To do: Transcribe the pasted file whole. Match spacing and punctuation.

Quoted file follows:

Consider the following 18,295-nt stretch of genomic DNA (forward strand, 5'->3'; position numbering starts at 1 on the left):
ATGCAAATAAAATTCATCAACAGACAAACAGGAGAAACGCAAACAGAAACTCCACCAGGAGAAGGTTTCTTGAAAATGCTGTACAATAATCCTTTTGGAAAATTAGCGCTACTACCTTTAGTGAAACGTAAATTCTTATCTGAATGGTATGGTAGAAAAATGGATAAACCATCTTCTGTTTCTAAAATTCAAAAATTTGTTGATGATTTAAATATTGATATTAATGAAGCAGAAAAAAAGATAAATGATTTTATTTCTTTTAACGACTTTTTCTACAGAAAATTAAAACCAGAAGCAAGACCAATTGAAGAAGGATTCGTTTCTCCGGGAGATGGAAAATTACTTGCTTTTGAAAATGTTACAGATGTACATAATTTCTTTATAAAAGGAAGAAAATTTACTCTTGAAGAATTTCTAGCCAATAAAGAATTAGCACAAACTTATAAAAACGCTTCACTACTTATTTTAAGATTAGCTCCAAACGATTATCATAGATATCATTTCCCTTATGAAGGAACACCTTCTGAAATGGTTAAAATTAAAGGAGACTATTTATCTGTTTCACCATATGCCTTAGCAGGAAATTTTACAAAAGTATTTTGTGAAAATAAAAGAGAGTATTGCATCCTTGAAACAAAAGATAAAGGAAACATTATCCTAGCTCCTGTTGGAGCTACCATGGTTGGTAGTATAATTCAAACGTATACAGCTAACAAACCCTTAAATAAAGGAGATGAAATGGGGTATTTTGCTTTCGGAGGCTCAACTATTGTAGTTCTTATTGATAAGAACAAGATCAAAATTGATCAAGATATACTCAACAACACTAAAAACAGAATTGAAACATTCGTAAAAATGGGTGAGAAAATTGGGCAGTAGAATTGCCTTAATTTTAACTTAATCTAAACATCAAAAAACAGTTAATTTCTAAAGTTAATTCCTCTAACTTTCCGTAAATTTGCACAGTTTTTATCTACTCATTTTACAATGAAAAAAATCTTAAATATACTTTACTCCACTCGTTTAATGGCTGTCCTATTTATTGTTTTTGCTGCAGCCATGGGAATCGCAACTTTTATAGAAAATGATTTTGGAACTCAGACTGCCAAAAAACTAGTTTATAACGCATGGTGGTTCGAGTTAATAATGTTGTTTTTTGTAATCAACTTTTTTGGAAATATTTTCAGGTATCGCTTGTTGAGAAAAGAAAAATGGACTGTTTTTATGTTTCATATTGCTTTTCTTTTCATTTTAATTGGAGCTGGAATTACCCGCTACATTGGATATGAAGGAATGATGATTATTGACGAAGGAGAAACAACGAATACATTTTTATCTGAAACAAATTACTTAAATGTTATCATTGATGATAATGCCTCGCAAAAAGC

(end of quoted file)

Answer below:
Consider the following 18,295-nt stretch of genomic DNA (forward strand, 5'->3'; position numbering starts at 1 on the left):
ATGCAAATAAAATTCATCAACAGACAAACAGGAGAAACGCAAACAGAAACTCCACCAGGAGAAGGTTTCTTGAAAATGCTGTACAATAATCCTTTTGGAAAATTAGCGCTACTACCTTTAGTGAAACGTAAATTCTTATCTGAATGGTATGGTAGAAAAATGGATAAACCATCTTCTGTTTCTAAAATTCAAAAATTTGTTGATGATTTAAATATTGATATTAATGAAGCAGAAAAAAAGATAAATGATTTTATTTCTTTTAACGACTTTTTCTACAGAAAATTAAAACCAGAAGCAAGACCAATTGAAGAAGGATTCGTTTCTCCGGGAGATGGAAAATTACTTGCTTTTGAAAATGTTACAGATGTACATAATTTCTTTATAAAAGGAAGAAAATTTACTCTTGAAGAATTTCTAGCCAATAAAGAATTAGCACAAACTTATAAAAACGCTTCACTACTTATTTTAAGATTAGCTCCAAACGATTATCATAGATATCATTTCCCTTATGAAGGAACACCTTCTGAAATGGTTAAAATTAAAGGAGACTATTTATCTGTTTCACCATATGCCTTAGCAGGAAATTTTACAAAAGTATTTTGTGAAAATAAAAGAGAGTATTGCATCCTTGAAACAAAAGATAAAGGAAACATTATCCTAGCTCCTGTTGGAGCTACCATGGTTGGTAGTATAATTCAAACGTATACAGCTAACAAACCCTTAAATAAAGGAGATGAAATGGGGTATTTTGCTTTCGGAGGCTCAACTATTGTAGTTCTTATTGATAAGAACAAGATCAAAATTGATCAAGATATACTCAACAACACTAAAAACAGAATTGAAACATTCGTAAAAATGGGTGAGAAAATTGGGCAGTAGAATTGCCTTAATTTTAACTTAATCTAAACATCAAAAAACAGTTAATTTCTAAAGTTAATTCCTCTAACTTTCCGTAAATTTGCACAGTTTTTATCTACTCATTTTACAATGAAAAAAATCTTAAATATACTTTACTCCACTCGTTTAATGGCTGTCCTATTTATTGTTTTTGCTGCAGCCATGGGAATCGCAACTTTTATAGAAAATGATTTTGGAACTCAGACTGCCAAAAAACTAGTTTATAACGCATGGTGGTTCGAGTTAATAATGTTGTTTTTTGTAATCAACTTTTTTGGAAATATTTTCAGGTATCGCTTGTTGAGAAAAGAAAAATGGACTGTTTTTATGTTTCATATTGCTTTTCTTTTCATTTTAATTGGAGCTGGAATTACCCGCTACATTGGATATGAAGGAATGATGATTATTGACGAAGGAGAAACAACGAATACATTTTTATCTGAAACAAATTACTTAAATGTTATCATTGATGATAATGCCTCGCAAAAAGC